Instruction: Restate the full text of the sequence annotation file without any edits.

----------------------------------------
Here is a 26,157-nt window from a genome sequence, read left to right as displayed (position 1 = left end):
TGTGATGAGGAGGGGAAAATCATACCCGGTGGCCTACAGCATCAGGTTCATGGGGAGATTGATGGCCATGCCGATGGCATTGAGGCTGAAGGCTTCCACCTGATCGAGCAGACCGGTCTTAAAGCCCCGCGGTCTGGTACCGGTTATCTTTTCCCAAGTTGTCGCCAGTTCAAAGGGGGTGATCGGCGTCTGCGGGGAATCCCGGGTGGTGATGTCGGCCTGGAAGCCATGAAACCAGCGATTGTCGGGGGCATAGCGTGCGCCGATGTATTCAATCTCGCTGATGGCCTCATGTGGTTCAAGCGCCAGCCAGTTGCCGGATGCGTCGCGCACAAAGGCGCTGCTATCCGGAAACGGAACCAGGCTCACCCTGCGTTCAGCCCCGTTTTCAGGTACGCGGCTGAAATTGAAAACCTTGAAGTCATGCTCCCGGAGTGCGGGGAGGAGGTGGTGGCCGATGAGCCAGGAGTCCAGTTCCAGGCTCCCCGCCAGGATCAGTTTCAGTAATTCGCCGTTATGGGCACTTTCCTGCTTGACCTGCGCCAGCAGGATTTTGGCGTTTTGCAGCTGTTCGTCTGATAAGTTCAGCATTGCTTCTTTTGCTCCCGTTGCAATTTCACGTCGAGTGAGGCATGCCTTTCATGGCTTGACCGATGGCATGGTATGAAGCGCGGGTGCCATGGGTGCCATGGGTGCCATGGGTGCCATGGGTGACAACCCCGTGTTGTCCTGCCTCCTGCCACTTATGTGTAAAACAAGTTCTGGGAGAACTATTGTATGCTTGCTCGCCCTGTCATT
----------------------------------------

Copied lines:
Here is a 26,157-nt window from a genome sequence, read left to right as displayed (position 1 = left end):
TGTGATGAGGAGGGGAAAATCATACCCGGTGGCCTACAGCATCAGGTTCATGGGGAGATTGATGGCCATGCCGATGGCATTGAGGCTGAAGGCTTCCACCTGATCGAGCAGACCGGTCTTAAAGCCCCGCGGTCTGGTACCGGTTATCTTTTCCCAAGTTGTCGCCAGTTCAAAGGGGGTGATCGGCGTCTGCGGGGAATCCCGGGTGGTGATGTCGGCCTGGAAGCCATGAAACCAGCGATTGTCGGGGGCATAGCGTGCGCCGATGTATTCAATCTCGCTGATGGCCTCATGTGGTTCAAGCGCCAGCCAGTTGCCGGATGCGTCGCGCACAAAGGCGCTGCTATCCGGAAACGGAACCAGGCTCACCCTGCGTTCAGCCCCGTTTTCAGGTACGCGGCTGAAATTGAAAACCTTGAAGTCATGCTCCCGGAGTGCGGGGAGGAGGTGGTGGCCGATGAGCCAGGAGTCCAGTTCCAGGCTCCCCGCCAGGATCAGTTTCAGTAATTCGCCGTTATGGGCACTTTCCTGCTTGACCTGCGCCAGCAGGATTTTGGCGTTTTGCAGCTGTTCGTCTGATAAGTTCAGCATTGCTTCTTTTGCTCCCGTTGCAATTTCACGTCGAGTGAGGCATGCCTTTCATGGCTTGACCGATGGCATGGTATGAAGCGCGGGTGCCATGGGTGCCATGGGTGCCATGGGTGCCATGGGTGACAACCCCGTGTTGTCCTGCCTCCTGCCACTTATGTGTAAAACAAGTTCTGGGAGAACTATTGTATGCTTGCTCGCCCTGTCATT